Astro Photography in the California desert

Astrophotography is emerging as a new experience for many photographers. The Milky Way is now open territory for all. Imagery with good stories is now being produced using it, pushing night photography to new heights!

Camera sensors have become so sensitive to light, and there are great strides in noise reduction software that help create interesting and compelling images with your digital SLR.

As amazing as this is, as, with any successful daylight landscape photograph, strong foregrounds and compositions are as critical as ever! The novelty and mystery of the Milky Way images alone are a common place online, just as much as static shots of our closest star, the sun, have been for years.

As amazing as this is, as, with any successful daylight landscape photograph, strong foregrounds and compositions are as critical as ever! The novelty and mystery of the Milky Way images alone are common place online, just as much as static shots of our closest star, the sun, have been for years.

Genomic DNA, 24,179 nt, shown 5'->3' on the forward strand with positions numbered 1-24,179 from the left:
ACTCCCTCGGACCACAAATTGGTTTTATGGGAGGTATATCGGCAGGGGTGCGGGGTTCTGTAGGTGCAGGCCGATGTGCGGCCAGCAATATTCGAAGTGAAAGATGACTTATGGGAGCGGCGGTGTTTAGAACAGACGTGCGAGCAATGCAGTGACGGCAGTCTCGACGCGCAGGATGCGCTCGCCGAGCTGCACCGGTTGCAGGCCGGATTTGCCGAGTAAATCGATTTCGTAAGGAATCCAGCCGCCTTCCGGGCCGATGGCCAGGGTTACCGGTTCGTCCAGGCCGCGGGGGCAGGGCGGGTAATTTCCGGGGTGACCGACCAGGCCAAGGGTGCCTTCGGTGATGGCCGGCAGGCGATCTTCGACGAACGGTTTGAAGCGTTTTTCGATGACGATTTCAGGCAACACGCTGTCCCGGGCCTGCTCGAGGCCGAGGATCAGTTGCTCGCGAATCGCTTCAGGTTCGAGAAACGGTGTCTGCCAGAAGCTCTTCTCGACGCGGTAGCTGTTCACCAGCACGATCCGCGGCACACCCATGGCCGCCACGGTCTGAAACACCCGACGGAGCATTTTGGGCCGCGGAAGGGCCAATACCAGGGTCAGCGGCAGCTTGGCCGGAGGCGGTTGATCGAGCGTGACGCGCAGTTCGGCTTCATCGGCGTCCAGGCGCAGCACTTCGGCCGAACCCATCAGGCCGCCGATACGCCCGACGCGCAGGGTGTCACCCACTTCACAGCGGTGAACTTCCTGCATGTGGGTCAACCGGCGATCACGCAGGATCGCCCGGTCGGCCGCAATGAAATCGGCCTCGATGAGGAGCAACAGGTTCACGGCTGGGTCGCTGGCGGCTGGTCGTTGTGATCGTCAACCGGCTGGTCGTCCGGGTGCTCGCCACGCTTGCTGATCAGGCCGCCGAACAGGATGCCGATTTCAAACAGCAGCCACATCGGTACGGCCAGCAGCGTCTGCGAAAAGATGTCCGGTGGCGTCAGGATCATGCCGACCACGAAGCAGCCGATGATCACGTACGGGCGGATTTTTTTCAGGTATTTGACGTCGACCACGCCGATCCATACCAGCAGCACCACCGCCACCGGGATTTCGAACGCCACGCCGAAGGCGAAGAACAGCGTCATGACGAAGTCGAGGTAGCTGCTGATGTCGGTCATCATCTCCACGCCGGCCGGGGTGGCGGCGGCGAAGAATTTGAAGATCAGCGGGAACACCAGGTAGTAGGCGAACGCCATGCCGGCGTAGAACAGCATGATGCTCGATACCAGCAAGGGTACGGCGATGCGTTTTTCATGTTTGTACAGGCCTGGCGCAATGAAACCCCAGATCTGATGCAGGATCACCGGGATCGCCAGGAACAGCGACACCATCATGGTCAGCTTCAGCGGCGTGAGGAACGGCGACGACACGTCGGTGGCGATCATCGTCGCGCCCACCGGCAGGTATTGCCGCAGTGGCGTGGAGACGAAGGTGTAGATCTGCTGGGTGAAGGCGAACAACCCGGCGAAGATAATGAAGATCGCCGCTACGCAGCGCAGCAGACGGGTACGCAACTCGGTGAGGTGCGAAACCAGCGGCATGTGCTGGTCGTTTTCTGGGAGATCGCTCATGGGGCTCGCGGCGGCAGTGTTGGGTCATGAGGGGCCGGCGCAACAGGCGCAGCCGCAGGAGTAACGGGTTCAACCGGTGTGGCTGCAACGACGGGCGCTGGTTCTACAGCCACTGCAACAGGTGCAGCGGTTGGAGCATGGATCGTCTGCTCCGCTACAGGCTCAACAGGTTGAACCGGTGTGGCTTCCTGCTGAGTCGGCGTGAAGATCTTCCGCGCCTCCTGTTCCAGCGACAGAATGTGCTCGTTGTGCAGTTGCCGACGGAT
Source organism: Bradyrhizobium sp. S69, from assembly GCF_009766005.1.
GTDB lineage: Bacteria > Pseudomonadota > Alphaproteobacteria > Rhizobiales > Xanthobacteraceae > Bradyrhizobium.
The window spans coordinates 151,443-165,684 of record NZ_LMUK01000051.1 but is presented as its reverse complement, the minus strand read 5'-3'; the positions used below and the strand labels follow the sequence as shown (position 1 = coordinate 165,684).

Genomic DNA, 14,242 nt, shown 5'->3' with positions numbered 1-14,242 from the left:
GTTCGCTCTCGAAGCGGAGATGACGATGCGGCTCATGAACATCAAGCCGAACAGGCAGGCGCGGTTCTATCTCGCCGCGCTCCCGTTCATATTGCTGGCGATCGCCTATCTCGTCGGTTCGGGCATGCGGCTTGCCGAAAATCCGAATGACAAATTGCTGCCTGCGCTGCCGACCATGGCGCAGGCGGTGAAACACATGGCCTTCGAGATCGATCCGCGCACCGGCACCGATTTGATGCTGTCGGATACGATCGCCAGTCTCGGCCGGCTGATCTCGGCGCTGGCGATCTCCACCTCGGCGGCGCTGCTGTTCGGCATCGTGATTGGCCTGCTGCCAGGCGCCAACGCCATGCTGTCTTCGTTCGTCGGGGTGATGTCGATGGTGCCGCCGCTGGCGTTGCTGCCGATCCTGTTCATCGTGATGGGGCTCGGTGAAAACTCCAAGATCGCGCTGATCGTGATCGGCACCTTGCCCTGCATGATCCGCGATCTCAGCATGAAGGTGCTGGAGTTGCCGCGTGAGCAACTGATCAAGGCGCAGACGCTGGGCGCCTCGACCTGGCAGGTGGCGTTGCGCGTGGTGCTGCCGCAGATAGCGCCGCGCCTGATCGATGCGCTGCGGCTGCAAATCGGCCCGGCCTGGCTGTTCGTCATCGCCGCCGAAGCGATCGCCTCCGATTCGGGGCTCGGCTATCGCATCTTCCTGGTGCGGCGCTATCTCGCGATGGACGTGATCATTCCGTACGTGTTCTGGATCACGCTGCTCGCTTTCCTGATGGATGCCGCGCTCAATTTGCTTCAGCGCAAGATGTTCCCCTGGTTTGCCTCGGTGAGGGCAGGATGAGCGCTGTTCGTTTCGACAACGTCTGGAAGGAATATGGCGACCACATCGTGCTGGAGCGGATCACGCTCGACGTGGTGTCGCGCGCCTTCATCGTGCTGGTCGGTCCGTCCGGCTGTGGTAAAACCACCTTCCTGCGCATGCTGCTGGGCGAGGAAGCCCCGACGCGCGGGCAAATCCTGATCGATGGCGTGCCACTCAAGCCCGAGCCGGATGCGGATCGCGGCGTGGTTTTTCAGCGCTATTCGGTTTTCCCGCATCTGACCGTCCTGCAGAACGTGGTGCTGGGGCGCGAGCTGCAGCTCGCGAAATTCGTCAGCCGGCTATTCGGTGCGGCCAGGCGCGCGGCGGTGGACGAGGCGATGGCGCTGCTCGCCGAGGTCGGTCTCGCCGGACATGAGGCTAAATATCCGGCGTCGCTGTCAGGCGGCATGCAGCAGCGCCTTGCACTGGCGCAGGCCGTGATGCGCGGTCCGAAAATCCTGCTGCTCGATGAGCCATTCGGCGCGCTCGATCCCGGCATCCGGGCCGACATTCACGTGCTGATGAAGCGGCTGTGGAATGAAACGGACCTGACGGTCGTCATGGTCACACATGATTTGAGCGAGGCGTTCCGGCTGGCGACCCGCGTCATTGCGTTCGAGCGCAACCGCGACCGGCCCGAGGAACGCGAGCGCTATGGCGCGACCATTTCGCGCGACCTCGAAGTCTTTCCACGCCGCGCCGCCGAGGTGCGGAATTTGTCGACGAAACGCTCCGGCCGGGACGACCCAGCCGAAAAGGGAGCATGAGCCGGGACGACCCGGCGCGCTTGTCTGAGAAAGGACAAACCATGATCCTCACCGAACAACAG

Additionally, finding clear and interesting dark locations on our light washed night sky planet can be a challenge, but highly rewarding when found. Many of my own captures were carefully considered options in optimal conditions as far away from city lights as possible.

Working behind the camera in a dark environment is a challenge for anyone. The internet is awash in a simple to highly detailed technical methods on how to capture the stars. Seek one that works for you and try it in your backyard or nearby open field. Polish your technique before heading out for your first attempt.  I suggest keeping your image capture method as simple to manage as possible.

The adventure of seeking that right combination of foreground subject matter with the Milky Way is an exciting and highly rewarding experience!

If you’d like to join us on an astrophotography adventure, consider our Alabama Hills Night Photography Workshop in the Eastern Sierra this summer. We spend time in this remote area capturing the milky way and images similar to the one above.

All the best,

Mark Jansen